Another embodiment of the invention is a process for preparing the titanostannosilicate described above. This process comprises forming a reaction mixture containing reactive sources of titanium, tin, silicon and a templating agent, A, at a temperature and a time sufficient to form the molecular sieve, the mixture having a composition expressed in terms of mole ratios of oxides of:
aA.sub.2 O:100SiO.sub.2 :bTiO.sub.2 :cSnO.sub.2 :dH.sub.2 O:eROH
where "a" ranges from about 12 to about 26, "b" ranges from about 1 to about 6.0, "c" --ranges from about 0.01 to about 1.0, "d" ranges from about 1200 to about 4000 and "e" ranges from 0 to about 250.
These and other objects and embodiments will become more apparent from the following detailed description of the invention.
As stated, this invention relates to a new family of titanostannosilicate molecular sieves and to a process for preparing these molecular sieves. These molecular sieves are good catalysts for the epoxidation of olefins using peroxides as the oxidizing agent.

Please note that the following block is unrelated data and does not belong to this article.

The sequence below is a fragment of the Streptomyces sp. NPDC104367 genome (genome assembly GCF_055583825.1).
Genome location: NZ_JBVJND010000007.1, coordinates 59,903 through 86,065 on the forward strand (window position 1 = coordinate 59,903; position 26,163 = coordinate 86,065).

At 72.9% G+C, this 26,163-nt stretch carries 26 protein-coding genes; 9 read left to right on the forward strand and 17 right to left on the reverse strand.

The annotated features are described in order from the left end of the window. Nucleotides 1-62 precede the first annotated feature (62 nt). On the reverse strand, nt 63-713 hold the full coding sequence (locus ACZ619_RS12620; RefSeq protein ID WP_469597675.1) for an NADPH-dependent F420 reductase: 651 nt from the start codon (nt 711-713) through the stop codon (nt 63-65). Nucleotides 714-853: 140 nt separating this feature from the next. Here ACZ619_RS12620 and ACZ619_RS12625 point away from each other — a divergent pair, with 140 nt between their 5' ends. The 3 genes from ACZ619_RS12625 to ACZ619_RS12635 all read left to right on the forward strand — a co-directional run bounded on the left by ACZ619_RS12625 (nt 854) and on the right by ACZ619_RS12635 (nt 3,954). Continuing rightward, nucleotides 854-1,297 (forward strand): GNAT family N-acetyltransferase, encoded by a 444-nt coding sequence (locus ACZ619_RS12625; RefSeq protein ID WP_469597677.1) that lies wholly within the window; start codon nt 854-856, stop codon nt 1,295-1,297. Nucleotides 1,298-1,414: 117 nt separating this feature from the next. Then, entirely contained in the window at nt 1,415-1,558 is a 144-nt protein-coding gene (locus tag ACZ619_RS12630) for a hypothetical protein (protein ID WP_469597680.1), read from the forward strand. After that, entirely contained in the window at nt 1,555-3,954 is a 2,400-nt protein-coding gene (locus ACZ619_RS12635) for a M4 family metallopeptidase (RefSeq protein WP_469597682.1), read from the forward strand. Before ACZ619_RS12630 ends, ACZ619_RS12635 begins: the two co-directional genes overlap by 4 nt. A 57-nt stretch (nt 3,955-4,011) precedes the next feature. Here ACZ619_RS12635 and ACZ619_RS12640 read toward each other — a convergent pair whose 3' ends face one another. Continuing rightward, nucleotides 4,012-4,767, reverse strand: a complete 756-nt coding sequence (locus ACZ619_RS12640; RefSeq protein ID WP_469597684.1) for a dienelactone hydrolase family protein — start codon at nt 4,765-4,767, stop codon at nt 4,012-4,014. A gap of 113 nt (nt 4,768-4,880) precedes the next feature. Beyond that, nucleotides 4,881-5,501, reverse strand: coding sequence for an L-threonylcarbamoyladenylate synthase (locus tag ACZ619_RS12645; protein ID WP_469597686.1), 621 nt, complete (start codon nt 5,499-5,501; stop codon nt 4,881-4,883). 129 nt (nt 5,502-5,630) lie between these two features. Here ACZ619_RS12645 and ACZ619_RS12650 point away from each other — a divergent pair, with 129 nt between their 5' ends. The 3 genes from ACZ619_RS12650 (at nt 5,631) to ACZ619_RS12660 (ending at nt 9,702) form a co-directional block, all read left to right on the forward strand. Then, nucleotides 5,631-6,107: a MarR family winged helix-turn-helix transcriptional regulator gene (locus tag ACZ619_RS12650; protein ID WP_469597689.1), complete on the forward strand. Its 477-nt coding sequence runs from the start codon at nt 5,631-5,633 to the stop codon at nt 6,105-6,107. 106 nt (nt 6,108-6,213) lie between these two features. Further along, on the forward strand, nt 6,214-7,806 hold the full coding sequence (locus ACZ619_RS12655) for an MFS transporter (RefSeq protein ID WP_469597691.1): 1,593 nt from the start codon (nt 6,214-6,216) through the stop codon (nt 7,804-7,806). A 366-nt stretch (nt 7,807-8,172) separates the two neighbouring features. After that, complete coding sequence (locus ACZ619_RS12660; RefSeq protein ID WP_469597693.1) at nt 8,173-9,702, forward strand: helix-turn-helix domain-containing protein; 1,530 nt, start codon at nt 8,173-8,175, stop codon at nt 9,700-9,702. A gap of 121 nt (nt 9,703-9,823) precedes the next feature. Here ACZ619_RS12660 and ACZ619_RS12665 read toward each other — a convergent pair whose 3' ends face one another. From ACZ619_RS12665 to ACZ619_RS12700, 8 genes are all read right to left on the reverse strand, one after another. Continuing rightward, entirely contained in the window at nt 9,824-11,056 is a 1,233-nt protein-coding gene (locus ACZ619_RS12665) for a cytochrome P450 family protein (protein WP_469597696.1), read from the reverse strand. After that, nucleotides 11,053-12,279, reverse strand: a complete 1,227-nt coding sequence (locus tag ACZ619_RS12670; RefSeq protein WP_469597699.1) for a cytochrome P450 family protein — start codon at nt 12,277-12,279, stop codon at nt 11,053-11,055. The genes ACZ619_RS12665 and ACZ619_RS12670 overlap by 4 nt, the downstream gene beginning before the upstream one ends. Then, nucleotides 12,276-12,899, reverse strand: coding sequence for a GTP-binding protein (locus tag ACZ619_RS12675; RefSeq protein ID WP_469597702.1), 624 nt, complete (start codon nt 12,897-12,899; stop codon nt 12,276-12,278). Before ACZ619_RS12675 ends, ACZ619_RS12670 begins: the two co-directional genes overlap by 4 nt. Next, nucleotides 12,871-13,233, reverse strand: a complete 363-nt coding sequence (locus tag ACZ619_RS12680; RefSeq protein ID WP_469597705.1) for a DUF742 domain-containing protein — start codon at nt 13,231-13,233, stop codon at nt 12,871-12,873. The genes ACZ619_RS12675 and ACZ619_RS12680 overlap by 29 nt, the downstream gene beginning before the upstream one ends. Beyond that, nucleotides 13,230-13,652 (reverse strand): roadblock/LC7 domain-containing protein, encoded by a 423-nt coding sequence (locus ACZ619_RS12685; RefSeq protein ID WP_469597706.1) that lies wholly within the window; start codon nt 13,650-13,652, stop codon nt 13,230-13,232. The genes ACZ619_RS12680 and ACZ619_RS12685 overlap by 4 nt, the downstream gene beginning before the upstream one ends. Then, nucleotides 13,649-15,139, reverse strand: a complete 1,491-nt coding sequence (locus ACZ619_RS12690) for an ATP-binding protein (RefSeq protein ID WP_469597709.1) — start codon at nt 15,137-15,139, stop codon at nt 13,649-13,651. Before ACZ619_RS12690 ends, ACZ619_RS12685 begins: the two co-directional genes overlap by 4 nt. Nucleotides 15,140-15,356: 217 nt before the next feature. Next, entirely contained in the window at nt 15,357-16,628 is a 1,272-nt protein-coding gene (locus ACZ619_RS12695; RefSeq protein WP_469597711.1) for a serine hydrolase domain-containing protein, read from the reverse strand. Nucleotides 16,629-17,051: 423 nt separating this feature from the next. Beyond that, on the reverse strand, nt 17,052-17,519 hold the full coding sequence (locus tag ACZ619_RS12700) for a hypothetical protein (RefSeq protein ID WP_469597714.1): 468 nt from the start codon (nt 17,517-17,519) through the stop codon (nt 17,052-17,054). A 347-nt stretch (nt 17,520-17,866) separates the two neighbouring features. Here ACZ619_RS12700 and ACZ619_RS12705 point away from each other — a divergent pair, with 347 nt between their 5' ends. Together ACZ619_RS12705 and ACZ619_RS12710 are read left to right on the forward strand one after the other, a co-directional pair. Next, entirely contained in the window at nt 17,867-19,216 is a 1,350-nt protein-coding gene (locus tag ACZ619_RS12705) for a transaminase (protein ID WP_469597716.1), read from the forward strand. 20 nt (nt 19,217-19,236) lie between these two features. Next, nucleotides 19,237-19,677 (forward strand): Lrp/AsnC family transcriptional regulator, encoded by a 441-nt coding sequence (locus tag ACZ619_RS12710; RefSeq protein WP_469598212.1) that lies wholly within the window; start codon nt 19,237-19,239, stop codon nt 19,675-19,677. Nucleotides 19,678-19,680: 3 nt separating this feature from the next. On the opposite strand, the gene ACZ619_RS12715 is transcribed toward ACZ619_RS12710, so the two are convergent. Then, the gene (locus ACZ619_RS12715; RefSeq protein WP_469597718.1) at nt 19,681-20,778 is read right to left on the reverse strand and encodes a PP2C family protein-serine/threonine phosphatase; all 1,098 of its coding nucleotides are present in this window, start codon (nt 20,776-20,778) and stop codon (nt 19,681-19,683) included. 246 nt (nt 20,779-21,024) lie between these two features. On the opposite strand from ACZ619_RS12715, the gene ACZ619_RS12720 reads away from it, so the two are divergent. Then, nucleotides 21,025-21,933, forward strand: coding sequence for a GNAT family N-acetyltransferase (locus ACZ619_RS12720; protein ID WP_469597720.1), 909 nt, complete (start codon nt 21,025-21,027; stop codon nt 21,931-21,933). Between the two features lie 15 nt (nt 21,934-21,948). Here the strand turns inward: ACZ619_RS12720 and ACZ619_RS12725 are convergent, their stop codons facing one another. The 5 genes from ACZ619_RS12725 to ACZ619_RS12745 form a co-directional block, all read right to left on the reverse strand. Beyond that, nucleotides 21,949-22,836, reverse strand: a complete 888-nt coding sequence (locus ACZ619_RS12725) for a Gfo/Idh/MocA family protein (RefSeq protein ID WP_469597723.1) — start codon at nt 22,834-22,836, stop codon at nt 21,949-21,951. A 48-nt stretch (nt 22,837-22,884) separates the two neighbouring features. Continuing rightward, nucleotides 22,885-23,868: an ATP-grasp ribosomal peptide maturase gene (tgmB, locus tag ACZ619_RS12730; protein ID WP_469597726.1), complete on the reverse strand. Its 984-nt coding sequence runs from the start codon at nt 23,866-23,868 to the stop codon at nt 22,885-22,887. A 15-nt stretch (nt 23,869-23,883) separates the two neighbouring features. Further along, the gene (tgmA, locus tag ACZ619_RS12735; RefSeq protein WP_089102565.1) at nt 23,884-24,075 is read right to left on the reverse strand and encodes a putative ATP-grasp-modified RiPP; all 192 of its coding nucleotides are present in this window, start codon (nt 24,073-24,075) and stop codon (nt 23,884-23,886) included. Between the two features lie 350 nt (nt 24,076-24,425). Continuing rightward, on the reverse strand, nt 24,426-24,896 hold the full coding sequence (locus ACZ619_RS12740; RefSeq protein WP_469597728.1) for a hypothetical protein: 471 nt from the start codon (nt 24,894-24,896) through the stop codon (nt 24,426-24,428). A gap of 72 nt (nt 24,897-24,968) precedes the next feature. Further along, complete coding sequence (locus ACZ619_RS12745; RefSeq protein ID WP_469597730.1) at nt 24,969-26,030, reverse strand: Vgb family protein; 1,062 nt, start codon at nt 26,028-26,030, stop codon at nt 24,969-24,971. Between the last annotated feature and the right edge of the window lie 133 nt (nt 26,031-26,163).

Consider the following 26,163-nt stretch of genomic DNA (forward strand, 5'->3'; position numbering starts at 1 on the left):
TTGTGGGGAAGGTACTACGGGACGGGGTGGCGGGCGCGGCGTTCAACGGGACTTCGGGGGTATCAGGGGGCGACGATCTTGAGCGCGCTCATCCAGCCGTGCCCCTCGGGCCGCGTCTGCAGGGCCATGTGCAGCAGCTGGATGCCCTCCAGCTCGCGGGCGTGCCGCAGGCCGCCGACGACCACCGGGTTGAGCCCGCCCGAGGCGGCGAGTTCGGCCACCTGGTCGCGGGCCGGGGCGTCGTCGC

The titanostannosilicate compositions of this invention are crystalline microporous materials, i.e., molecular sieves, which have a three-dimensional framework structure of TiO.sub.2, SnO.sub.2 and SiO.sub.2 tetrahedral oxides. As is characteristic of molecular sieves, the present titanostannosilicate molecular sieves have uniform intracrystalline pores. These molecular sieves can be represented by a unit empirical formula on an anhydrous and calcined basis of:
(Ti.sub.x Sn.sub.y Si.sub.z)O.sub.2
where "x" is the mole fraction of titanium and varies from about 0.0005 to about 0.03, "y" is the mole fraction of tin and varies from about 0.0001 to about 0.03 and "z" is the mole fraction of silicon and is defined by x+y+z=1.